And over a two year period there will also be a baseline assessment of the marine environment, looking at marine life on the seabed, the abundance of seabirds above, different kinds of fish and mammals in the waters, and general marine traffic through the area. Any sites of archeological interest will also be noted. It is important to make sure that there is minimal environmental impact resulting from the project..

The power generated would be far in excess of that needed for Alderney, and most of the electricity will go to the South of England and France via an interconnector link.

This is, of necessity, a long term project, not an instant one set up overnight, and OpenHydro is also working on two other similar projects in Northern Ireland and Scotland. But it is important to lay secure groundwork, as Michael Lewis says:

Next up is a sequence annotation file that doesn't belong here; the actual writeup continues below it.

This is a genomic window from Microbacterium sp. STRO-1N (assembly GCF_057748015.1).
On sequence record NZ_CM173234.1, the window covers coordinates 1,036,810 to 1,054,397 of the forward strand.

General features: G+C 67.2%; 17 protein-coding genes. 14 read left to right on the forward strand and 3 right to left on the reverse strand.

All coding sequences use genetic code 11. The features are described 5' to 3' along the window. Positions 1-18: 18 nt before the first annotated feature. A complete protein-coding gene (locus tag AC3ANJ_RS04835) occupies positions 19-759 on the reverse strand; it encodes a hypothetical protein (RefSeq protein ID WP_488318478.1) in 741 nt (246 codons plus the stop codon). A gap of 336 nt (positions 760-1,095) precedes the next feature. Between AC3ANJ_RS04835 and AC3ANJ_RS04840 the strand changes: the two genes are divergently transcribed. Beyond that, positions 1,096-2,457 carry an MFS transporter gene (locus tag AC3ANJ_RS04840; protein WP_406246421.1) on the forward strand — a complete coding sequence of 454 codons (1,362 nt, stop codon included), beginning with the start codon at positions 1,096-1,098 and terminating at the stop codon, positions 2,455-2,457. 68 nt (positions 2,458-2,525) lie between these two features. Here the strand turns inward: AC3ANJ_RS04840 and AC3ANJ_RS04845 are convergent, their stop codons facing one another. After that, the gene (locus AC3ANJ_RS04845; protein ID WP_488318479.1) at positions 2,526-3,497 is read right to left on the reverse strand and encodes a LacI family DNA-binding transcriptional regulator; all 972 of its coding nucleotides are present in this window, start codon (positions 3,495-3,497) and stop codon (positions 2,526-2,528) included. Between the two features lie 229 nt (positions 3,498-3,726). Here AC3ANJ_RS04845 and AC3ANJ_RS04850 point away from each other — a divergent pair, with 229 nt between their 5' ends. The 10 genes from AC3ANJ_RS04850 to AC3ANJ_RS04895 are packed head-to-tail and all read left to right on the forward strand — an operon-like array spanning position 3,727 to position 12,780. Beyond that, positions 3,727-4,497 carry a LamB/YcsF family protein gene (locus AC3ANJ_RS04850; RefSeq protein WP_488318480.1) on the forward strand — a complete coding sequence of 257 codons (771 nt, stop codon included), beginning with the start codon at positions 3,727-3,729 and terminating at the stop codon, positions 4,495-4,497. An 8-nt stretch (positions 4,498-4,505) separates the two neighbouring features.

“In an environment such as the Alderney Race, preparation is absolutely integral to the overall success of the project. In devoting time and resources to the development phase, we can harness the unique conditions that the Alderney Race provides and in doing so provide renewable energy that is silent, invisible and predictable, for generations to come.”

Tuesday, 21 April 2015

Planning Thoughts

Deputy Steve Luce, the Planning Minister has recently spoken about some very good changes which he intends to make at Planning. I propose to look at three of these in turn.

Planning Creep

“On too many occasions I see plans approved only for applicants to come back later with amendments. If you want something then apply for it. If you play the system by continually trying to modify your approval you may be in for a surprise.” (Steve Luce)

Stricter controls on this would be a great improvement. Here is how the drip, drip process of planning creep works: